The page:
My problem with the critics of Bourke and Broad is not that they are wrong to feel the way they feel. Life in the 21st Century is frequently lonely and it is easy to begin thinking of one’s sub-culture as a kind of family that provides us with both an identity and a set of values. When you invest yourself that heavily in a particular sub-culture then it makes perfect sense that you should bristle when that elements of that sub-culture come under fire from outsiders. Even if you don’t like a particular novel or have your own concerns about the way that yoga is taught, it is one thing to hear those feelings from someone you trust and quite another to hear them from someone you don’t know. Ever bitched about a sibling to a member of your family? ever defended that same sibling when they came under fire from someone else? Some truths can only be spoken inside the family.

My problem with the critics of Bourke and Broad (or the people who complained about Uncharted 3 only getting 8 out of 10) is not that they are wrong, it is that they are being insular. As I said elsewhere, the most wonderful thing in the world is to have someone care enough to listen to you and tell you that you are completely full of shit. By wanting to protect epic fantasy from outsiders like Bourke, the defenders of epic fantasy (and those of yoga) are closing themselves off to a potential source of cultural renewal.

I would like to believe that there is a place for people like Bourke and Broad because I would like to believe that there is a place for cultural generalists and for people who take the ideas and values of one culture and carry them into those of another.  This blog is very much devoted to the idea that a single person can look at radically different forms and subject matters and say something of value about them. Unfortunately, while I would like to believe that there is a place for that form of cultural generalism, I think that the Internet is growing increasingly hostile to it. After all, why listen to random strangers when you can only listen to fellow academics, fantasy fans, yoga enthusiasts, republicans or furries? Why listen to anyone other than yourself?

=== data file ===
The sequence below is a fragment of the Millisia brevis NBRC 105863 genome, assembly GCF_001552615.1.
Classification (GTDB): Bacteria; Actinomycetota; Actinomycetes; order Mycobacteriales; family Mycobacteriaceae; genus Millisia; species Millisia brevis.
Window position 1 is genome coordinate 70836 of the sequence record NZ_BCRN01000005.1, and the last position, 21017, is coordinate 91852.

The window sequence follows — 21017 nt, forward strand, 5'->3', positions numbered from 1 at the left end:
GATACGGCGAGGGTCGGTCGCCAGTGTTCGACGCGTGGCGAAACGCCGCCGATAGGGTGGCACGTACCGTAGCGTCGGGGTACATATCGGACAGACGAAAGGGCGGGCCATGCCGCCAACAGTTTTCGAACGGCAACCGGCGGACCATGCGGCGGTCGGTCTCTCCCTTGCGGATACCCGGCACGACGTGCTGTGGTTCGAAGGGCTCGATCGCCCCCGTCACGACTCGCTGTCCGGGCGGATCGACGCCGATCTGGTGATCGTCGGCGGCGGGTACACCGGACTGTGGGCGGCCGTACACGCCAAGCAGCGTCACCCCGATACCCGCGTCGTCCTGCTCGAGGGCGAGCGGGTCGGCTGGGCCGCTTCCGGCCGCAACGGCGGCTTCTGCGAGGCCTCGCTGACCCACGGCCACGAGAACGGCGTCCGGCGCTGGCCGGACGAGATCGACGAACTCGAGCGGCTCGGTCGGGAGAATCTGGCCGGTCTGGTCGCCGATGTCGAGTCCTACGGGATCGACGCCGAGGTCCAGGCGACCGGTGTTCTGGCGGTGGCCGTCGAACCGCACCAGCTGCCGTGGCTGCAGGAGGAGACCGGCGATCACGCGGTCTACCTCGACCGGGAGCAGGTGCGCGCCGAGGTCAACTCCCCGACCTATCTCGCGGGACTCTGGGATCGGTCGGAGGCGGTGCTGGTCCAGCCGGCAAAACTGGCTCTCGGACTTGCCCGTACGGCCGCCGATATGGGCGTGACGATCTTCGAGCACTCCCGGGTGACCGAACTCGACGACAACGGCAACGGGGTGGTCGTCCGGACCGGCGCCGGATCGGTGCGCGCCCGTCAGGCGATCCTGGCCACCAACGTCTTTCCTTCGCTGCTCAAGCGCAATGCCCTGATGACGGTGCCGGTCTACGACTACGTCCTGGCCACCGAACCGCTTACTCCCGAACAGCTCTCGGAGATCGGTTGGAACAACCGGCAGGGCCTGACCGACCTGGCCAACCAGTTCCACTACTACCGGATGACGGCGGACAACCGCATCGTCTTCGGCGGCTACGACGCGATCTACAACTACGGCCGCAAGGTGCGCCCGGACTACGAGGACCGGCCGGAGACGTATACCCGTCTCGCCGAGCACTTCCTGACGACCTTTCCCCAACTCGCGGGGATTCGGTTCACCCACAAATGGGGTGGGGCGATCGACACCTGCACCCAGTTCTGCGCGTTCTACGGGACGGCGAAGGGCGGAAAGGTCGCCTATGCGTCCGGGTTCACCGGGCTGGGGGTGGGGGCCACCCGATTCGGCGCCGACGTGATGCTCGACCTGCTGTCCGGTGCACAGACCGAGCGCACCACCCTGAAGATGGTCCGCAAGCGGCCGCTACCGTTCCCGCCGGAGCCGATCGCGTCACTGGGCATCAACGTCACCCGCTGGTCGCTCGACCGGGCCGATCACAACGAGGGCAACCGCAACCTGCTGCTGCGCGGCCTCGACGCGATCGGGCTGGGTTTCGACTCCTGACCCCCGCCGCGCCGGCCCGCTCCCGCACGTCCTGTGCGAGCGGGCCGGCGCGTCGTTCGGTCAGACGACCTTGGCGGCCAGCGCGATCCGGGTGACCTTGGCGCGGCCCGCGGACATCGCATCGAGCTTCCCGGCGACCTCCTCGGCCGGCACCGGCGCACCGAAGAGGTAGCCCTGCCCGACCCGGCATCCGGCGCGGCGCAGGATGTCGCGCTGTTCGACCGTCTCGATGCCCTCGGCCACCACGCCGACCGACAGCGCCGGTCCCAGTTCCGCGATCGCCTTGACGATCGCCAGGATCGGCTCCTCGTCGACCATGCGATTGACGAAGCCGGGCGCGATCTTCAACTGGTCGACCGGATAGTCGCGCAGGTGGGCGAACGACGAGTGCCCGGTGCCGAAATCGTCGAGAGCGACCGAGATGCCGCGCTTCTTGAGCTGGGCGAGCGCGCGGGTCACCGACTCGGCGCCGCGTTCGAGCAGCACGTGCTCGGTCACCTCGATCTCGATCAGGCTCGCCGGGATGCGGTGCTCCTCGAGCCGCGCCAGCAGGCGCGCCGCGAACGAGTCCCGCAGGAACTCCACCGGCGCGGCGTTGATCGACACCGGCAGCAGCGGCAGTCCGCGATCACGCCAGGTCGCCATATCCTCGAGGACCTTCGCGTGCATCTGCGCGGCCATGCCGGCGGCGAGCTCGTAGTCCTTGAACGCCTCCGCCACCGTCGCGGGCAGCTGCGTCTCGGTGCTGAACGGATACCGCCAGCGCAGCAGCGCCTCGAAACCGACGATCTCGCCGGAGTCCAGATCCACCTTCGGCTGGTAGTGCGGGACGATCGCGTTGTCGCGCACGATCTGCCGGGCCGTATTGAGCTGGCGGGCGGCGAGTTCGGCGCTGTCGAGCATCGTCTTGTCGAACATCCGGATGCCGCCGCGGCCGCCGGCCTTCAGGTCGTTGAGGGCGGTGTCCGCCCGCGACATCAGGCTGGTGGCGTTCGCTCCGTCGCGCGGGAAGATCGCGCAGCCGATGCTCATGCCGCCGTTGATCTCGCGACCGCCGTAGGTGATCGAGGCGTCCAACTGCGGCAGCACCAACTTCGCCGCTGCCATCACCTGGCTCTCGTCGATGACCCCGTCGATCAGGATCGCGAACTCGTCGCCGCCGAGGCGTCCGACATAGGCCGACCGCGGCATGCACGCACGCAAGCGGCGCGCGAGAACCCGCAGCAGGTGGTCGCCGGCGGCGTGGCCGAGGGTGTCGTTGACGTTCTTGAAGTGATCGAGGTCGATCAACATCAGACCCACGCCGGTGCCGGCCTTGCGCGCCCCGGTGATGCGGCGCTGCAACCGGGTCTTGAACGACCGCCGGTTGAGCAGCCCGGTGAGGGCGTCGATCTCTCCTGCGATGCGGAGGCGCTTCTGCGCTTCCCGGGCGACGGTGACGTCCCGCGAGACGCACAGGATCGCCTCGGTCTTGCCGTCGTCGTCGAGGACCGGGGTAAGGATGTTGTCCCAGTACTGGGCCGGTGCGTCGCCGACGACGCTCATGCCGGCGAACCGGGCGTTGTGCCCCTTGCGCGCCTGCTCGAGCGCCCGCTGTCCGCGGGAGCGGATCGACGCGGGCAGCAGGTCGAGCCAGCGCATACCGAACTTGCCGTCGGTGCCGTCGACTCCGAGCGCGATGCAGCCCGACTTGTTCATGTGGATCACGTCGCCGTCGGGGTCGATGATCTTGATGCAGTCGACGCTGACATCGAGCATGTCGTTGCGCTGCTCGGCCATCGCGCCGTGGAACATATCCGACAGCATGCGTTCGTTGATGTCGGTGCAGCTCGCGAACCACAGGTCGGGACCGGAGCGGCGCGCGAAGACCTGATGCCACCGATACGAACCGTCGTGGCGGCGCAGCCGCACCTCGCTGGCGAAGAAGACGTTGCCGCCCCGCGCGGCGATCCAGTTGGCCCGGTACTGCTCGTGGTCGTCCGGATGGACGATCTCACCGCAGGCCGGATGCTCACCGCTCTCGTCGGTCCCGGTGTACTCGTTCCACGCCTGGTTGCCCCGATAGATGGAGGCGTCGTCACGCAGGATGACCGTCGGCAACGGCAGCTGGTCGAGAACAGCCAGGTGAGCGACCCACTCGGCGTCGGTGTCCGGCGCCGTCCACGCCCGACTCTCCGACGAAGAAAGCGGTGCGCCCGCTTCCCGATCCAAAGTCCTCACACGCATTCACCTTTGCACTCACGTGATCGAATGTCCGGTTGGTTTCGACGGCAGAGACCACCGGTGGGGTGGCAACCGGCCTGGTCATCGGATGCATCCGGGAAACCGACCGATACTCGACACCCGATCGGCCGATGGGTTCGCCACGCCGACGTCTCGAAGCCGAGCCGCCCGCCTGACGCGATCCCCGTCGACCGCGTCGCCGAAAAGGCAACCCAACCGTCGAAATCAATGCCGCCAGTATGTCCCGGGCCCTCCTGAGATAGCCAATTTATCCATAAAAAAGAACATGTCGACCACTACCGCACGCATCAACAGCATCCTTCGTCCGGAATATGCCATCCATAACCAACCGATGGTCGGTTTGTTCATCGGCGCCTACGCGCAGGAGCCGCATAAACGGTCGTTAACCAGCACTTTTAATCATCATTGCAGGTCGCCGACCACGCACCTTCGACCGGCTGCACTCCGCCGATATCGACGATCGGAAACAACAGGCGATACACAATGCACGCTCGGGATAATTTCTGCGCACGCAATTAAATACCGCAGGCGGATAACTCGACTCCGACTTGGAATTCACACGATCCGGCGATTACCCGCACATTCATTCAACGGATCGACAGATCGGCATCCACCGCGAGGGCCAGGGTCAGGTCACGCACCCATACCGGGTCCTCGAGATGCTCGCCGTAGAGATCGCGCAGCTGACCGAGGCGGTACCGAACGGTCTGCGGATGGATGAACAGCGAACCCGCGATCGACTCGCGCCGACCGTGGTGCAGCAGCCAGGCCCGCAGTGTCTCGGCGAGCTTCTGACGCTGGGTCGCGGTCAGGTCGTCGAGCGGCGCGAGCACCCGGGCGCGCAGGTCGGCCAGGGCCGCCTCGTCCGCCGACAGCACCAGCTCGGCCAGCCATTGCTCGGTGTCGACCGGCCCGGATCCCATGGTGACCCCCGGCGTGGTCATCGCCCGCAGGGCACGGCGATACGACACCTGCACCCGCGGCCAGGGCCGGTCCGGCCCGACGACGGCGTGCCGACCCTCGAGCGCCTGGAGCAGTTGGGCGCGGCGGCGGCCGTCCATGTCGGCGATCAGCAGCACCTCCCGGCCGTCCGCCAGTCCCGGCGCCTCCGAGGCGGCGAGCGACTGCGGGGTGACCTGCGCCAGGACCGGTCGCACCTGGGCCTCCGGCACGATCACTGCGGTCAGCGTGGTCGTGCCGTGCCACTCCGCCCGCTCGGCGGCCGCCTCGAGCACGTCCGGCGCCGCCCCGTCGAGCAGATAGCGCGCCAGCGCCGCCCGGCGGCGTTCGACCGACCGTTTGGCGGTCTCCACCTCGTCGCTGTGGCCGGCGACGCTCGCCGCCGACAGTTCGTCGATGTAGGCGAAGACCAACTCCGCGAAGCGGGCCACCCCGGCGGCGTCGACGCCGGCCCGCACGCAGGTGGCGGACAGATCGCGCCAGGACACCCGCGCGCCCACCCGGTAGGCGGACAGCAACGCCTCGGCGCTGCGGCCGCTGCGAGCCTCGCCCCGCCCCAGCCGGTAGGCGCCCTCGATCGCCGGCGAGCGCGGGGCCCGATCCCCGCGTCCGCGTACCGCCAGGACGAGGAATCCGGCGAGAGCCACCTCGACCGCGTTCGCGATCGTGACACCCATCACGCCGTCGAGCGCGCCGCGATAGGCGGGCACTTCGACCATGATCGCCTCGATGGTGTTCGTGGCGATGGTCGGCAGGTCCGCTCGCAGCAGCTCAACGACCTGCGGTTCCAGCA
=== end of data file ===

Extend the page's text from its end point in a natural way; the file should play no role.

1. But Bourke isn’t an outsider when it comes to epic fantasy. She freely admits she reads it extensively, and she’s reviewed books of that genre previously on Strange Horizons. Of course, she is an outsider when it comes to Michael J Sullivan fandom…


  2. I can’t help but feel that H. L. Mencken probably also inspired his share of nasty letters-to-the-editor. Just because some people lash out against some critics is hardly reason to herald the end of the age of the critic. (When would the Age of the Critic have been, would you say?)

    There’s an audience for criticism, and thanks to the Internet it is probably larger than it has ever been. There’s also an audience that hates that kind of thing, and thanks to the Internet, it’s more vocal than it’s ever been. Amidst the troglodytes commenting on the Bourke review, there was also a healthy population of people lauding the review or at least pointing out its value. It’s not terribly surprising that those populations don’t have much overlap, but I think that’s beside the point.


  3. “Why listen to anyone other than yourself?”

    Because… you’ll eventually get on your nerves?
    Because that way lies madness?

    Actually, the Internet is so big now that you can always “go somewhere else” — so if you look hard enough, you will find even a community of SF/F-reading people who enjoy criticism.

    To receive criticism has certainly helped me. (Thanks, Karen.)


  4. Ian — She is perceived as an outsider though and she’s clearly an outsider to the community that her review managed to antagonise. This is one of the reasons why I think there is no real space for criticism anymore: People hear what they want to hear and they find a means of blotting out the rest.